3. Another signification of the word-remember, is to have a foresight of, and preparation for something future. Thus God saith, "Remember the sabbath day, to keep it holy;"¶ and I shall take that part of our remembering, proper to all sons, but especially to young persons, as an instance,


(1.) The sabbath is to be remembered; which implies, not only a reflecting on God's institution, and keeping the sense

Longum iter per præcepta, brevius per exempla. +1 Cor. xi. 1. Luke xvii. 32.

Mel in ore, melos in aure.

1 Cor. xi. 24, 25. ii. 2. Phil. iii. 7, 8. § Cant. i. 4. ¶Exod. xx. 8.

The more

of past sabbaths still upon our spirits, but a serious preparation for it, arranging our weekly affairs, so as to be no impediments in the sanctifying of it, maintaining a composed frame of spirit suitable to it, to enter freely into the duties of it. Alas, how apt are young men to forget whose day it is, and grow volatile and frothy upon it, so finding their own pleasure.* of the sabbath you have on weekdays, the less of the week you will have on the sabbath. You should put on your best spiritual suit, (as it is said a devout Jew did his bodily, before the approaching sabbath,) saying, Come, my soul, account this the queen of days, the very face and beauty of all other days.

(2.) Remember the changes and vicissitudes you may meet with in this life, and accordingly you must forecast, and provide for both best and worst: and he that is stocked with grace for prosperity, will be better furnished for adversity. Methinks, young persons are like mariners that are about to set sail, that must prepare rigging, cables, victuals, fresh water, anchors, and other things necessary for a long voyage; not knowing how tedious and hazardous it may prove. Thus must young persons get well furnished, for they may say as Moses to Pharoah, “We know not with what we must serve the Lord until we come thither." Little do you, my young friends, know, what sharp services God may call you to; you must therefore sit down and count the cost of the building, whether you have sufficient to finish it. A young man unprincipled, is like a ship without mast, tackling, anchor, or other provisions; which is at the mercy of winds and waves, on the vast ocean, and is soon lost, or sunk, or driven on rocks and shelves and dashed to pieces. O sirs, I beseech you remember, you may be cast into such companies, places, snares, and straits, that all the wit you have will not bring you off, except you have received both renewing and assisting grace; and the latter you cannot expect without the former. You must stock yourselves with all things necessary, as young persons in setting up a trade, that your stock may not be run out before you have accomplished your purpose, nor your money spent before your journey come to a close.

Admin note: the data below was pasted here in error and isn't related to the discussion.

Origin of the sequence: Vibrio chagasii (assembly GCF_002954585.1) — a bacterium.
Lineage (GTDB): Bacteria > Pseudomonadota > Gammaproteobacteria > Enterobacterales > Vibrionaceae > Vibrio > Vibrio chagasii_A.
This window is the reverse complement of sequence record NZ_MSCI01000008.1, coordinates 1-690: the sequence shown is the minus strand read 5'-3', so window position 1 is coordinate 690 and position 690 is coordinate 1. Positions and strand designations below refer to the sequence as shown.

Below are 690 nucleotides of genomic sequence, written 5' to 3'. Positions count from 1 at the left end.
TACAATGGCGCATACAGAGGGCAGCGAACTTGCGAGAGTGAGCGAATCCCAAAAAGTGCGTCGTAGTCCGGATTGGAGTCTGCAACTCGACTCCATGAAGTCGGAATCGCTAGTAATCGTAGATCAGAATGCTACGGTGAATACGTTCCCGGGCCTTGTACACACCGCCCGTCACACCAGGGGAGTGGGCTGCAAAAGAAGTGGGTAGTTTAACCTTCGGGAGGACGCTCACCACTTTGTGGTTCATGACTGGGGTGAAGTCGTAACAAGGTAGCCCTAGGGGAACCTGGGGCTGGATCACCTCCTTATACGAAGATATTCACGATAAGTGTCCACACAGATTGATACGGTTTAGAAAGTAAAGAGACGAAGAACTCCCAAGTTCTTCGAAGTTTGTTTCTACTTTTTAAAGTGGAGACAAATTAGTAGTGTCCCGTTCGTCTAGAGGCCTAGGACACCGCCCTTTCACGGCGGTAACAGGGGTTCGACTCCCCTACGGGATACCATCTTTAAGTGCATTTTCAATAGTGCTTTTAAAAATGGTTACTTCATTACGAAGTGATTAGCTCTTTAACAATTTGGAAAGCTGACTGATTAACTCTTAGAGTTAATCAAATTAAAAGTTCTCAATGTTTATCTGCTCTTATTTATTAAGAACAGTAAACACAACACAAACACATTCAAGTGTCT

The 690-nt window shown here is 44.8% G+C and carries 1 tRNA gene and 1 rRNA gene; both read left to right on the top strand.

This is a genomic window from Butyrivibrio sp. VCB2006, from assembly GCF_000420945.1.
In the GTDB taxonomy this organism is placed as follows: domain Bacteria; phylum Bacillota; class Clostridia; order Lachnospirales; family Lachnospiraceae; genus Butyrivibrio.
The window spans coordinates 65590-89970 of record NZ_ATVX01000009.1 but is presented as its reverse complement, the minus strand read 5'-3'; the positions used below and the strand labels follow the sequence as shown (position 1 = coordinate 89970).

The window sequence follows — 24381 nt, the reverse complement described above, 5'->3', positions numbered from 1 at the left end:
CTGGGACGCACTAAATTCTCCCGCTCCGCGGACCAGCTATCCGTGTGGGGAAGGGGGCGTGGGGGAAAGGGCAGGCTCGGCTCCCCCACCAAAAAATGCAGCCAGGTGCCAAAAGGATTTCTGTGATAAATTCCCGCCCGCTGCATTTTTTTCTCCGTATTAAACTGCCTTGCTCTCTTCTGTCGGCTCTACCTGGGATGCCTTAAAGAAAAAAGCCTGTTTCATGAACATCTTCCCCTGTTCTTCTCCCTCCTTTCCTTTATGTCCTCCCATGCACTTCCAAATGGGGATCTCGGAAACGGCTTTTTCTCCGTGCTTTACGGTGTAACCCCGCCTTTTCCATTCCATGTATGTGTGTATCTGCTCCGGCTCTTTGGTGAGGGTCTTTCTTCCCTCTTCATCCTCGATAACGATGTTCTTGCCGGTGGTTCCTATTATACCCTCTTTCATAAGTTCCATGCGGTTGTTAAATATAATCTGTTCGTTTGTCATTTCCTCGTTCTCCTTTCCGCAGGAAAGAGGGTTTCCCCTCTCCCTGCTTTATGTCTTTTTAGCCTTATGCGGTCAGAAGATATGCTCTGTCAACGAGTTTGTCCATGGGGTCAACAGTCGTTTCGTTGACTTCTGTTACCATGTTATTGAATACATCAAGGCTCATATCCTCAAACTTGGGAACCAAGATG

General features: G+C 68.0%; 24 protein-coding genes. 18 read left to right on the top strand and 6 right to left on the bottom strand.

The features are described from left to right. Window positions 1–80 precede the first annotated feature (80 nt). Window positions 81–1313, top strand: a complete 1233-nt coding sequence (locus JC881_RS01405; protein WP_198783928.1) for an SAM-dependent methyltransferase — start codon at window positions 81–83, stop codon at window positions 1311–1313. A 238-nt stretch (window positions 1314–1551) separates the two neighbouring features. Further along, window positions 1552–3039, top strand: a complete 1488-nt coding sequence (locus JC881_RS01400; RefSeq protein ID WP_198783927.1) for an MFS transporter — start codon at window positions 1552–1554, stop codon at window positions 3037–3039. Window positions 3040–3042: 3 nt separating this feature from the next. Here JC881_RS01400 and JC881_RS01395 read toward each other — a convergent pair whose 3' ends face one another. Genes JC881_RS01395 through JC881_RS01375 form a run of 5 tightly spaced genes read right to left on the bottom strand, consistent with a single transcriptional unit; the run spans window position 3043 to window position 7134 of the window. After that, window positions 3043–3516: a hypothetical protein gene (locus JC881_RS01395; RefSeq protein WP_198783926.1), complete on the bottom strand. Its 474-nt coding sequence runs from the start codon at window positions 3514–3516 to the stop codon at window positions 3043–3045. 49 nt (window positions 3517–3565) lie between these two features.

(3.) Remember your death. It is a foolish word of inconsiderate persons to say, 'I no more thought of such a thing than of my death." Fond man! what reason hast thou to forget death? thou sayest, 'I am young yet;' senseless arguing, art thou too young to die? hast thou not seen, as young as thou snatched away? shouldst thou not wait "all the days of thy appointed time, till thy change come ?" Canst thou be assured thou shalt live to old age? A youth came to a Hebrew

Isa. lviii. 13. + Exod. x. 26.

Luke xiv. 28.


Job xiv. 14.

doctor, desiring him to give him some rules to instruct him to live and die well. The doctor said, how old art thou? He answered him, eight years of age. Come again, said the doctor, six or seven years hence, and I will instruct thee, thou art yet young enough. Yea, sir, replied the child, but I have been in the church-yard, or cemetry, and I laid me on a grave that was as short as I, whereby I do perceive I may die before I shall arrive to that age: a wise answer. Lord, open the eyes of the young, to see death posting on towards them, behind them, as it is before the faces of the old; it is as dangerous, though less visible; therefore you must betimes claim kinship to the worms, for they will shortly claim kinship with you, say as Job xvii. 14, "I have said to corruption, thou art my father; to the worm, thou art my mother, and my sister." This is the wise man's advice in the context-" Let him remember the days of darkness, for they shall be many;" that is, death; for the grave is a dark, lonesome house. He saith, "they are many," he saith not, infinite or everlasting; for though the grave be a long home, yet eternity of weal or woe is our last and everlasting destiny. You must die certainly; you may die soon, and suddenly; yea, if you be wicked, you may die before your time. † Alas! most men forget this dying hour.